Imagine that on some days you have a headache, but not on other days. You suspect that this is either because you drink beer or because you drink water, and you want to find out which. You carefully keep track of when you get a headache while you either drink beer or water. Subsequently, you do some kind of significance test. Lo and behold, drinking beer is related to getting a headache, p < 0.05!
Given the study design and result, which of the following conclusions are valid?:
- If I will drink beer, I will probably get a headache.
- If I will drink any alcoholic beverage, I will probably get a headache
- If anyone drinks beer, they will probably get a headache.
- If anyone drinks any alcoholic beverage, they will probably get a headache.
I suspect that most will agree that the first is the only warranted statement, while all the others are – strictly speaking – not warranted. If you understood it so far: congratulations! You now realize why for many studies it is absolutely essential to use a multilevel analysis.
Statement 2 is wrong because you did not account for the variance in how your body reacts to other types of alcoholic beverages. Beer is only one of many alcoholic beverages, and because you did not sample from the population of alcoholic beverages you cannot generalize to other alcoholic beverages. Only when you have a valid sample of the population of alcoholic beverages can you account for the variance between them (do try this at home, but sample with care).
Statement 3 and 4 are wrong because you also did not account for how other people vary in how they react to alcoholic beverages. You are only one of many people, and because you did not sample from the population of people you cannot generalize to other people.
In short, you can only generalize to whatever population you sampled from. In the above example you only sampled from your drinking behavior of beer and water, so you can only generalize to your future drinking behavior of beer and water. Makes sense, right?
Now let’s explore why this is important for designing studies using the following example:
You want to test which instruction method is able to teach children how to read. Specifically, you want to compare two methods: the ‘phonics’ method versus the ‘whole language’ method. You find a teacher who teaches many classes, and is willing to teach half of the classes according to the phonics method, and the other half with the whole language method. Lo and behold, the whole language method is related to learning how to read, p < 0.05!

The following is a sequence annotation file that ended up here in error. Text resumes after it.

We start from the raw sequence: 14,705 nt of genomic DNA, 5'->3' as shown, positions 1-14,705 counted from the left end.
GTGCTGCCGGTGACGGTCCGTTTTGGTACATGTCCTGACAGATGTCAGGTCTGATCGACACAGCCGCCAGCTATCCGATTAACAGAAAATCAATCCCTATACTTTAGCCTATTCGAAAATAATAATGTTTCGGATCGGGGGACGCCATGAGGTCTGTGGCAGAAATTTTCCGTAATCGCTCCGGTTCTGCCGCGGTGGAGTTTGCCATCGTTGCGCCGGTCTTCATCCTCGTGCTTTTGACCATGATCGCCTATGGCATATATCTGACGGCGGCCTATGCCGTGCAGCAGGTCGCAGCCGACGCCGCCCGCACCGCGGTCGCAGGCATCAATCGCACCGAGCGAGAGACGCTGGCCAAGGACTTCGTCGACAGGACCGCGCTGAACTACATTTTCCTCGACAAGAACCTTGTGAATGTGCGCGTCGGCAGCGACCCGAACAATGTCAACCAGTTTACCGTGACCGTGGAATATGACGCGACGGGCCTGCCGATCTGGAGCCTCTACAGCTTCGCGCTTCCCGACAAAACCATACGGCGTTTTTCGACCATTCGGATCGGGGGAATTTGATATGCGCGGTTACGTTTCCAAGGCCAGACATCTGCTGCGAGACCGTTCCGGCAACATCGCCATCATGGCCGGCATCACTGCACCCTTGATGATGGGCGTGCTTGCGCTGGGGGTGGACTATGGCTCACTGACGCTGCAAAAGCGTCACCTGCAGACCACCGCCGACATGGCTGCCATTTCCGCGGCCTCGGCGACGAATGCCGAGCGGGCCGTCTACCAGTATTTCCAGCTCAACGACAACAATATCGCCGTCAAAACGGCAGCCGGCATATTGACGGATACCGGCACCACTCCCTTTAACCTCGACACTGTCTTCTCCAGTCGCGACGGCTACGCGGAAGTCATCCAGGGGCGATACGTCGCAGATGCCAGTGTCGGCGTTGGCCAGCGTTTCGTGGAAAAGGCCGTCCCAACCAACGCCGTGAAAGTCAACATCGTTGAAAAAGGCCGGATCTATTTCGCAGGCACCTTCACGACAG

Again, which conclusion is valid?
- If children receive the whole language method, they will probably learn how to read.
- If children receive the whole language method, they will probably learn how to count.
- If anyone receives the whole language method, they will probably learn how to read.
- If anyone receives the whole language method, they will probably learn how to count.
Again, I assume that most will agree that statements 2 through 4 are false. However, statement 1 is false as well. It was a trick question; sorry.
Statement 1 is false because you also overgeneralize. Both teaching methods were only given by one and the same teacher. You did not sample teachers from the teachers population, therefore, you cannot generalize to other teachers. In other words, you can only generalize to other students who will be taught by this specific teacher, because that is the population you sampled from.
If we want to be able to generalize to children taught by any teacher, we should have sampled teachers from the teacher population, because only then can we account for how teachers vary amongst each other. Likewise, we should acknowledge that students are nested in classes, which are nested in schools. Why? Because students in a class are often more alike then students from different classes, and this difference in variance can quite easily confound your study. Education is like a very large pyramid.
… all of the above is a very one-sided perspective. Whilst a “SAMPLE ALL THE THINGS!” approach to study design is certainly admirable, it is often very costly, not always plausible, sometimes nonsensical, and there are other ways to justify generalizations.